In paragraph 63(c) of the second amended complaint, Lewis attempts to allege loss causation in order to cure the defect that resulted in the partial dismissal of Counts I-VII as they related to La Villita, Houston Land, and Pueblos Villas. Paragraph 63(c) states:
With regard to LaVillita, Pueblo Villas and Houston Land, the undisclosed commissions and conflicts of interest previously described robbed each investment of the upfront funds necessary [sic] to meet its financial commitments and investment objectives, and therefore, each investment did not have a realistic chance of success or profit from its inception.
However, as noted in our September 13, 1991 order, "allegations concerning undisclosed commissions and conflicts of interest bear only upon the issue of transaction causation." Lewis, slip op. at 19 n.12. Accordingly, the additional allegations contained in paragraph 63(c) are insufficient to state the essential element of loss causation.
Respecting Count XI, the second amended complaint substitutes two new theories of liability against Long Grove Trading Co.: Section 20(a) of the Securities and Exchange Act of 1934, 15 U.S.C. § 78t, and respondeat superior. These new theories, however, are deficient. First, insofar as Lewis' § 20(a) claim is premised entirely on the Houston Land investment, such claim, like Lewis' § 10(b) and § 15(c) claims, is barred by the 1-and-3-year statute of repose. See Lewis, slip op. at 20 n.13 (applying the Lampf and Short limitations rule to § 15(c) actions). Moreover, Lewis' failure to allege a primary violation of the federal securities law precludes a claim against Long Grove as a "controlling person" under § 20(a). FMC Corp. v. Boesky, 727 F. Supp. 1182 (N.D. Ill. 1989). Likewise, Lewis' claim under the theory of respondeat superior fails to state a cause of action upon which relief may be granted. Recovery under this theory requires a showing that the agents had actual or apparent authority to engage in the wrongful acts. Harrison v. Dean Witter Reynolds, Inc., 715 F. Supp. 1425, 1429-32 (N.D. Ill. 1989). There is no dispute that the second amended complaint is devoid of such allegations.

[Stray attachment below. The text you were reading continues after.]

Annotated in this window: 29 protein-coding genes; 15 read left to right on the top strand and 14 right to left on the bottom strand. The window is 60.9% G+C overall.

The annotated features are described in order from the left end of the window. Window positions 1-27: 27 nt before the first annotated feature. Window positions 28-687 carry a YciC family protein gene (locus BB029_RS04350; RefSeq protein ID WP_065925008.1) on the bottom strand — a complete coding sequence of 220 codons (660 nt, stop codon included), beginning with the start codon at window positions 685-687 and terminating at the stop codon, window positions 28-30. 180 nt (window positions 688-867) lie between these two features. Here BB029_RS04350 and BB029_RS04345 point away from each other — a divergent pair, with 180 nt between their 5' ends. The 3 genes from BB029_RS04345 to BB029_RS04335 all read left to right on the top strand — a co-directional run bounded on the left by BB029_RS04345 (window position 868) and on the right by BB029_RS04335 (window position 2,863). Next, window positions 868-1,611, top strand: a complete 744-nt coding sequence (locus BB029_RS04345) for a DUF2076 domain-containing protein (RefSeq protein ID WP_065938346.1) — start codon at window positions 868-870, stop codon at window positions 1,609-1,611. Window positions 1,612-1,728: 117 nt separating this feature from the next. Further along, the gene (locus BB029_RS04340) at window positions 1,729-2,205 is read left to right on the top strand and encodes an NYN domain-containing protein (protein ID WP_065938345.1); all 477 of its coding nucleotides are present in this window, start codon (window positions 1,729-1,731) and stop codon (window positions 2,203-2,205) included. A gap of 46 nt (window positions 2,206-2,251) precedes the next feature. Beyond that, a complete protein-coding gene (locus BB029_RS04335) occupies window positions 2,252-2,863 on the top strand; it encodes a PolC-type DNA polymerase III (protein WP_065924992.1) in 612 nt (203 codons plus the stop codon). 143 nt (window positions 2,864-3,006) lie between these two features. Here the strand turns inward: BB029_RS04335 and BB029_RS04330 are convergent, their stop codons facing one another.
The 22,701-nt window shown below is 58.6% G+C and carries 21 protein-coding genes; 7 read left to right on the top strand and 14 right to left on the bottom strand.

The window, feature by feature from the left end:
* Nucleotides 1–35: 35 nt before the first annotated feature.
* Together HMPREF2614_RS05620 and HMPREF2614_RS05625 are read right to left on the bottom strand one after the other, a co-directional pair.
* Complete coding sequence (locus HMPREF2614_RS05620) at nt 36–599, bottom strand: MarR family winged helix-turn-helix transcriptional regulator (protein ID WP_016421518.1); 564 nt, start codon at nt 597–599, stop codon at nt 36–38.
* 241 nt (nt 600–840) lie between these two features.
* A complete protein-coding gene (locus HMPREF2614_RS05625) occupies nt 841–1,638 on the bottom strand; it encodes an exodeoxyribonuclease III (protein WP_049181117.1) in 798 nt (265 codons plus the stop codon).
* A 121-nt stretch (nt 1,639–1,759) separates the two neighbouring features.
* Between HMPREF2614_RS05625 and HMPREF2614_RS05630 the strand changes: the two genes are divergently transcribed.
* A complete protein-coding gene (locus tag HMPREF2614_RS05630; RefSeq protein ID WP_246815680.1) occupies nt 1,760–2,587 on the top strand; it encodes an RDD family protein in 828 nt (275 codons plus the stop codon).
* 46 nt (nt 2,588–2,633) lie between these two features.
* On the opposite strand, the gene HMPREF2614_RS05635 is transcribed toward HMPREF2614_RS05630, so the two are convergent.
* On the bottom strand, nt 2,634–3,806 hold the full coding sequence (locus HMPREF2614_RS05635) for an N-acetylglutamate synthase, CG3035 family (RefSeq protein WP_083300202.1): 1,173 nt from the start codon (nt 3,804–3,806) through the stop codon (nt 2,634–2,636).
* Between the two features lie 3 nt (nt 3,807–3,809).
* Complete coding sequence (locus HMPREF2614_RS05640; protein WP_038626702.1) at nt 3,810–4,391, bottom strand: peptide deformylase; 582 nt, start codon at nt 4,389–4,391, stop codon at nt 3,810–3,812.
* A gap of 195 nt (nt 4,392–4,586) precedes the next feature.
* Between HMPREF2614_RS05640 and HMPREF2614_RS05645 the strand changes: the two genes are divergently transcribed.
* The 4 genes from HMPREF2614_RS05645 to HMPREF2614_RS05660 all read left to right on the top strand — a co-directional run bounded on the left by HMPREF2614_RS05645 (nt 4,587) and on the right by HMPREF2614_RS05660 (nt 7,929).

Finally, Lewis attempts to buttress his aiding and abetting claims against Much Shelist and S & F.
On September, 13, 1991, we dismissed these claims, concluding that each firms' "liability must ultimately rest on a duty to disclose." Lewis, slip op. at 23. Lewis' new allegations, see Second Amended Complaint PP124, 125(a), 127(a) and 131, are unrelated to the issue of whether each firm owed Lewis a duty of disclosure, and therefore, do not change the fact that neither Count XII nor Count XIII state a cognizable claim.
Accordingly, we deny Lewis' motion for leave to file the submitted second-amended complaint.
There being no manifest errors of law or fact, Lewis' motion for reconsideration of our September 13, 1991 order is denied. Furthermore, as the proposed second amended complaint fails to cure any of the defects found by this court, we deny Lewis' motion for leave. It is so ordered.
MARVIN E. ASPEN, United States District Judge
Dated December 19, 1991